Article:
Fortunately, there is help available if you are seeking federal aid including help from FEMA or the SBA. DisasterAssistance.gov is a one-stop source to make applying for assistance a little bit easier. There, you can apply for assistance online and also check the status of your application.

Fill out a questionnaire and you will find out which programs you may qualify for. To apply, have your social security number, insurance information, damage information, financial information, contact information, and if you are approved for assistance, you can also give direct deposit information.

You may also qualify for state and local programs. To find out what kind of local help is available, contact your county’s Department of Health and Human Services.

We all strive to be self-sufficient, but when our own preps and help from family and friends isn’t enough, it is nice to know someone else may be able to give a helping hand.

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Terrorist Attacks on America

Terrorist Attacks on America

You might feel completely safe living in the U.S., but since 1920, there have been about 49 terrorist attacks on Americans, either in the U.S. or on Americans living abroad.

There are several terrorist hazard possibilities that you should be aware of:

  • Biological threats
  • Chemical threats
  • Cyber attacks
  • Explosions
  • Nuclear blasts
  • Radiological Dispersion Device (RDD)

It is important to teach your family how to respond to various situations, just in case there is a terrorist attack where you live. Everyone should have an emergency kit, a terrorist kit, and an emergency plan to be prepared for any type of emergency situation. In addition, you should know what the warning system and disaster plan is in your community.

For biological threats, FEMA recommends installing a HEPA filtration filter in your furnace return duct or a stand-alone portable HEPA filter.

Choosing a safe room for your family is wise for shelter in place situations. Keep duct tape and plastic sheeting close by, along with your other terrorist supplies, to help seal off the room to protect from chemical threats. Keep emergency supplies in this room so you have what you need without leaving the safe room.

If you live in an area that may be prone to nuclear attack, think about where you can go in your home that will give you the most distance from the fallout. This could be a basement or central room in the building.

Keep your supplies in this room or be prepared to move them into it quickly. You may need to remain here for some time. The intensity of radioactive fallout decreases over time, with the highest intensity being within the first two weeks. After that time, the intensity is only about 1% of the original radiation level.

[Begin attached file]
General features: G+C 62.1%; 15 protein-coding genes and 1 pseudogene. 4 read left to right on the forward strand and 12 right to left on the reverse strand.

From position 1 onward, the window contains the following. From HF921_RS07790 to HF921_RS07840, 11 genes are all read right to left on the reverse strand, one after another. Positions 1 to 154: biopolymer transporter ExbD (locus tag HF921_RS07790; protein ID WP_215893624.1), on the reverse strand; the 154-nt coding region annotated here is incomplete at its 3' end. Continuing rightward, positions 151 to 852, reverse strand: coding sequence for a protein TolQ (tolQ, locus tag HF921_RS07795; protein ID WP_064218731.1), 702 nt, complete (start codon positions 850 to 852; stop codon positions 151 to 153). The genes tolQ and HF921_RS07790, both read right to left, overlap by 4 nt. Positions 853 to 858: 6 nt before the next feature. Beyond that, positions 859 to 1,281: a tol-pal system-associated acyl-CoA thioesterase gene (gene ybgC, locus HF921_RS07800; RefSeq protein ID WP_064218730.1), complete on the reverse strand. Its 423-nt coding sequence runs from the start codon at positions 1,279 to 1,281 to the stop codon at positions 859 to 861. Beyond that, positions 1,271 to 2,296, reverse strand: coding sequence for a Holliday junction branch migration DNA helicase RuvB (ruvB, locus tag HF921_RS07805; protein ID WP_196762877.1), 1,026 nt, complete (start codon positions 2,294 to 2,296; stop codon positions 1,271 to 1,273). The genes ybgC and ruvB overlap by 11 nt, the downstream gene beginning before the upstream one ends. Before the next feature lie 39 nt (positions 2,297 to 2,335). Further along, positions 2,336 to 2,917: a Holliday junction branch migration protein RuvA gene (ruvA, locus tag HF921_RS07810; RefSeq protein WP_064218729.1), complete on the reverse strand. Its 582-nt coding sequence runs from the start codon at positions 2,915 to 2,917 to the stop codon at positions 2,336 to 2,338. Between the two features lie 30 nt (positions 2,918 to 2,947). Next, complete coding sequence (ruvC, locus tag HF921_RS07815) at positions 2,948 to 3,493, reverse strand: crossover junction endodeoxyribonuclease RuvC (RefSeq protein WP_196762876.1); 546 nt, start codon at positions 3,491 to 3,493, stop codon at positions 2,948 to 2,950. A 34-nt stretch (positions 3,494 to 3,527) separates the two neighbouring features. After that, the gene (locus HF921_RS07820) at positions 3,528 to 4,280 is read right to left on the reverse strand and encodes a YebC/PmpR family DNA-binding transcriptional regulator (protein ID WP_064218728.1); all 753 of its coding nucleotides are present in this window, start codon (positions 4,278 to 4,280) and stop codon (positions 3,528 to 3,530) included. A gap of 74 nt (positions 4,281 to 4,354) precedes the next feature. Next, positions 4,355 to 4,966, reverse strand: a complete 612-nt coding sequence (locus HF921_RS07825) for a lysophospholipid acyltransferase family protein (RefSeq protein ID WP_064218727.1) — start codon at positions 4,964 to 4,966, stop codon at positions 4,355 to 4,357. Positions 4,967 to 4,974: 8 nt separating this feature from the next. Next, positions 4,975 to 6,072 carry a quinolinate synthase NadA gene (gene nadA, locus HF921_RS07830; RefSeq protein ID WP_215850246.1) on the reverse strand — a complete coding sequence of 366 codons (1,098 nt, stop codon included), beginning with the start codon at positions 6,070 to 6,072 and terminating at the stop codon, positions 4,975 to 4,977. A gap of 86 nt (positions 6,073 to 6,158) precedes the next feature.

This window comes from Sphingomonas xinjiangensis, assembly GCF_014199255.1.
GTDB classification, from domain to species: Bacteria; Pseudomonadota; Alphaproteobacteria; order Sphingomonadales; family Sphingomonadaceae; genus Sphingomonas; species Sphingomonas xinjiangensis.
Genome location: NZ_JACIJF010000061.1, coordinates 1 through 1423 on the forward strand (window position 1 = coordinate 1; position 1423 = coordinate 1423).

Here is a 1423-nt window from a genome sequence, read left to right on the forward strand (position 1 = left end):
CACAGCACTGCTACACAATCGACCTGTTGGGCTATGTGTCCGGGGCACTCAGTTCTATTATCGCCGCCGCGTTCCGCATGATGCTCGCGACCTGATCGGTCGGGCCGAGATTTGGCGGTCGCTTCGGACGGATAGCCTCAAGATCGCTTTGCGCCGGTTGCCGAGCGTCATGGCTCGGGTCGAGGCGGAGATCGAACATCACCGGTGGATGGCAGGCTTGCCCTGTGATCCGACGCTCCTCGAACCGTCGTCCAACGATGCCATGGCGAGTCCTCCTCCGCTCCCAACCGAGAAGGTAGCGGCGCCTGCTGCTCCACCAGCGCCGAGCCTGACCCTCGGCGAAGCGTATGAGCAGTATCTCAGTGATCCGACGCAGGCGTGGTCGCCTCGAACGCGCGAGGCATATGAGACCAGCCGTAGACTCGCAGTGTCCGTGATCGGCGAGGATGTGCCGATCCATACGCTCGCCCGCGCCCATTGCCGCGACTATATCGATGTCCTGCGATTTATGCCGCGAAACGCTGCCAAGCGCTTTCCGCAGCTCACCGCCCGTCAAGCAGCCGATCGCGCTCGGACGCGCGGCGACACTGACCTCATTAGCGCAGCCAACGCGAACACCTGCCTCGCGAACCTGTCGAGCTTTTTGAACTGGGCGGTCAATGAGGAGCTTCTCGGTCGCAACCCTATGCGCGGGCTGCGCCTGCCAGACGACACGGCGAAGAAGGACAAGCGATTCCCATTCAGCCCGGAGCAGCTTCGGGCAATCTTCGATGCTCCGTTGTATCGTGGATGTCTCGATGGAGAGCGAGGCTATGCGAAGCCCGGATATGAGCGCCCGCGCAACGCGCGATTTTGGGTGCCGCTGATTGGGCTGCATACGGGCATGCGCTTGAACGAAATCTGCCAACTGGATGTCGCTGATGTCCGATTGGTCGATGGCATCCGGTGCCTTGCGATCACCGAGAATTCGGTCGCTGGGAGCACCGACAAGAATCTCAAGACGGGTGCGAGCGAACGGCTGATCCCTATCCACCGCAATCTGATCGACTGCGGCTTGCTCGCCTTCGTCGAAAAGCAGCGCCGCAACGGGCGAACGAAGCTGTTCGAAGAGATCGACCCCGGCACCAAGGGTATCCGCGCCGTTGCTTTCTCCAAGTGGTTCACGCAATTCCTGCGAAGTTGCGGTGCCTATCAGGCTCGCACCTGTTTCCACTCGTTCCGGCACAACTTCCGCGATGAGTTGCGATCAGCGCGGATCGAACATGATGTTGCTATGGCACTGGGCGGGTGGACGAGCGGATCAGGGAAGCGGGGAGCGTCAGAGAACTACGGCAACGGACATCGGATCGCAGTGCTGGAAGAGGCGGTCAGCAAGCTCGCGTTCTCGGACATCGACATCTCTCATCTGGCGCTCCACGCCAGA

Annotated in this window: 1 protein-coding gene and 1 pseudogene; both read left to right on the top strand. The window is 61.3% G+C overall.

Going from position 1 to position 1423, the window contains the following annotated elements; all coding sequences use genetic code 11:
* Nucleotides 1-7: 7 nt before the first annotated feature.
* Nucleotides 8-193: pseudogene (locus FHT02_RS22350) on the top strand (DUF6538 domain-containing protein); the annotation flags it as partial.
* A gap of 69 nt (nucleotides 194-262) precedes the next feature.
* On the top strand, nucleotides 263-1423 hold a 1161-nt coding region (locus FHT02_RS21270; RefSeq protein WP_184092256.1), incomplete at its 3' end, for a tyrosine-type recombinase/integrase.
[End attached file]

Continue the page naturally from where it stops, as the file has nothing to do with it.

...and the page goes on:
To keep aware of terrorist alerts, visit the National Terrorism Advisory System.

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Making a Family Emergency Plan


One of the goals in FEMA’s Resolve to Be Ready initiative is for families to have an emergency plan outlining how you will communicate and find family members when a disaster strikes.

They emphasize that your family may not be all together in a disaster. Children may be at school; parents may be at work. For this reason, it is important to think about various situations and practice what you will do in each situation.

FEMA also recommends that each person in the family have a contact card in their purse, backpack or wallet. This card should have identification information as well as out of state emergency contact information of a family member or friend who can be reached in an emergency. Family members can contact this person to notify them that they are okay and where they are if a disaster strikes.

Your emergency contact should be programmed into your cell phone and labeled as ICE, which means ‘in case of emergency’. If you are injured and unable to contact anyone, emergency personnel will look for this number to call your emergency contact.

Of course, you will want to notify the person you choose so they know they are your emergency contact.

You should also teach your family to text emergency info in a disaster. Even if you can’t call because the networks are too busy, a text can often get through. This way, you can notify your family members that you are safe and tell them where you are.

Find out the emergency plan for your school, place of employment and church so you know how a disaster will be handled. Print this Family Emergency Plan pdf to make a plan for your family. It gives you an outline for your emergency plan as well as contact cards for each family member.

A copy of this plan should be kept in your emergency kit. In fact, it would be smart to keep a copy in your home kit as well as your car kit, and any place else that you keep emergency supplies, such as at work.

Do you have a family emergency plan?